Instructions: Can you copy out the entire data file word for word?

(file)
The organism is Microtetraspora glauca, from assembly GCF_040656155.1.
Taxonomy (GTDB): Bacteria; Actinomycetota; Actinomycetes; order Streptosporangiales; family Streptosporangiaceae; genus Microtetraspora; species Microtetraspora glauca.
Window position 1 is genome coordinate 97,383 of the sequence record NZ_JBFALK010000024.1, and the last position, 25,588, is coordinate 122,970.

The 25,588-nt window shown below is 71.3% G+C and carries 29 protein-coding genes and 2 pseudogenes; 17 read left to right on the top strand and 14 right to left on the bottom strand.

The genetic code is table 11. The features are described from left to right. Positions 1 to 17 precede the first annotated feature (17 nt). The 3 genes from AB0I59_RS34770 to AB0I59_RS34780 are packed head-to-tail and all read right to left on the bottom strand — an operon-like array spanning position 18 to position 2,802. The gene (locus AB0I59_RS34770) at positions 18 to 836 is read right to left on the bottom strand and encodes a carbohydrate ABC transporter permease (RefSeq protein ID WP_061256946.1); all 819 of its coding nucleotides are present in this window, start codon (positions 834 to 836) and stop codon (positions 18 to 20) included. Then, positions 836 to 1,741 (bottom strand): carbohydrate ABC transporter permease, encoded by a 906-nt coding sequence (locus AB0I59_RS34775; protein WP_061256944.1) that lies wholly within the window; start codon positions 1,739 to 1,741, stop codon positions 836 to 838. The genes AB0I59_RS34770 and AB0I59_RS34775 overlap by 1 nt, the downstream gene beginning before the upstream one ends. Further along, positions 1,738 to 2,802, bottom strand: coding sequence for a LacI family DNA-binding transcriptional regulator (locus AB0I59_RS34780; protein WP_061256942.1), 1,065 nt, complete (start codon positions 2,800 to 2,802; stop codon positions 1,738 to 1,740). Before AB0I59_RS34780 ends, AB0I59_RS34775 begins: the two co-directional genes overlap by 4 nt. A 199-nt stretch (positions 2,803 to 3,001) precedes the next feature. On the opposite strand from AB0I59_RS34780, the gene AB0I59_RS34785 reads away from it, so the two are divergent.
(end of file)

The organism is Microtetraspora glauca, from assembly GCF_040656155.1.
Taxonomy (GTDB): Bacteria; Actinomycetota; Actinomycetes; order Streptosporangiales; family Streptosporangiaceae; genus Microtetraspora; species Microtetraspora glauca.
Window position 1 is genome coordinate 97,383 of the sequence record NZ_JBFALK010000024.1, and the last position, 25,588, is coordinate 122,970.

The 25,588-nt window shown below is 71.3% G+C and carries 29 protein-coding genes and 2 pseudogenes; 17 read left to right on the top strand and 14 right to left on the bottom strand.

The genetic code is table 11. The features are described from left to right. Positions 1 to 17 precede the first annotated feature (17 nt). The 3 genes from AB0I59_RS34770 to AB0I59_RS34780 are packed head-to-tail and all read right to left on the bottom strand — an operon-like array spanning position 18 to position 2,802. The gene (locus AB0I59_RS34770) at positions 18 to 836 is read right to left on the bottom strand and encodes a carbohydrate ABC transporter permease (RefSeq protein ID WP_061256946.1); all 819 of its coding nucleotides are present in this window, start codon (positions 834 to 836) and stop codon (positions 18 to 20) included. Then, positions 836 to 1,741 (bottom strand): carbohydrate ABC transporter permease, encoded by a 906-nt coding sequence (locus AB0I59_RS34775; protein WP_061256944.1) that lies wholly within the window; start codon positions 1,739 to 1,741, stop codon positions 836 to 838. The genes AB0I59_RS34770 and AB0I59_RS34775 overlap by 1 nt, the downstream gene beginning before the upstream one ends. Further along, positions 1,738 to 2,802, bottom strand: coding sequence for a LacI family DNA-binding transcriptional regulator (locus AB0I59_RS34780; protein WP_061256942.1), 1,065 nt, complete (start codon positions 2,800 to 2,802; stop codon positions 1,738 to 1,740). Before AB0I59_RS34780 ends, AB0I59_RS34775 begins: the two co-directional genes overlap by 4 nt. A 199-nt stretch (positions 2,803 to 3,001) precedes the next feature. On the opposite strand from AB0I59_RS34780, the gene AB0I59_RS34785 reads away from it, so the two are divergent.